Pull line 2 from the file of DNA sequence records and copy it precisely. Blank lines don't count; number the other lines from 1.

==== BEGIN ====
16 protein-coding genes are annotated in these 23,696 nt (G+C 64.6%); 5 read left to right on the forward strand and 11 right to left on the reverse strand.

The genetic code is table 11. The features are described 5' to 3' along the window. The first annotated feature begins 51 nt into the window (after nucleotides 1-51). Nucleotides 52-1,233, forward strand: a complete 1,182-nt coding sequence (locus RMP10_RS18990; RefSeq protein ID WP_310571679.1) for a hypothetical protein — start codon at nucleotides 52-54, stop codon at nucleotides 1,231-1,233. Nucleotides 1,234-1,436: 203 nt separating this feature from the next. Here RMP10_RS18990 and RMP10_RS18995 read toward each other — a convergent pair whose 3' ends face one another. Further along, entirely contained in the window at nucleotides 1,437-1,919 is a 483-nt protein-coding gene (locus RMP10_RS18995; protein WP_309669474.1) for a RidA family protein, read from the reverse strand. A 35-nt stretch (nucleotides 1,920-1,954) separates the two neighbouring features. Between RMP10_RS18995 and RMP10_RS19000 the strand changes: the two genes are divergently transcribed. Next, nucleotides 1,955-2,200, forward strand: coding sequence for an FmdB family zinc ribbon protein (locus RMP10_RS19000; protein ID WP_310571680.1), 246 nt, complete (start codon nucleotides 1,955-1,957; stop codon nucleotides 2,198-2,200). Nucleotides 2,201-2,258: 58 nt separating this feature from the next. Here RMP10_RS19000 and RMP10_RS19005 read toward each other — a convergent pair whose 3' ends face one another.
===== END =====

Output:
The genetic code is table 11. The features are described 5' to 3' along the window. The first annotated feature begins 51 nt into the window (after nucleotides 1-51). Nucleotides 52-1,233, forward strand: a complete 1,182-nt coding sequence (locus RMP10_RS18990; RefSeq protein ID WP_310571679.1) for a hypothetical protein — start codon at nucleotides 52-54, stop codon at nucleotides 1,231-1,233. Nucleotides 1,234-1,436: 203 nt separating this feature from the next. Here RMP10_RS18990 and RMP10_RS18995 read toward each other — a convergent pair whose 3' ends face one another. Further along, entirely contained in the window at nucleotides 1,437-1,919 is a 483-nt protein-coding gene (locus RMP10_RS18995; protein WP_309669474.1) for a RidA family protein, read from the reverse strand. A 35-nt stretch (nucleotides 1,920-1,954) separates the two neighbouring features. Between RMP10_RS18995 and RMP10_RS19000 the strand changes: the two genes are divergently transcribed. Next, nucleotides 1,955-2,200, forward strand: coding sequence for an FmdB family zinc ribbon protein (locus RMP10_RS19000; protein ID WP_310571680.1), 246 nt, complete (start codon nucleotides 1,955-1,957; stop codon nucleotides 2,198-2,200). Nucleotides 2,201-2,258: 58 nt separating this feature from the next. Here RMP10_RS19000 and RMP10_RS19005 read toward each other — a convergent pair whose 3' ends face one another.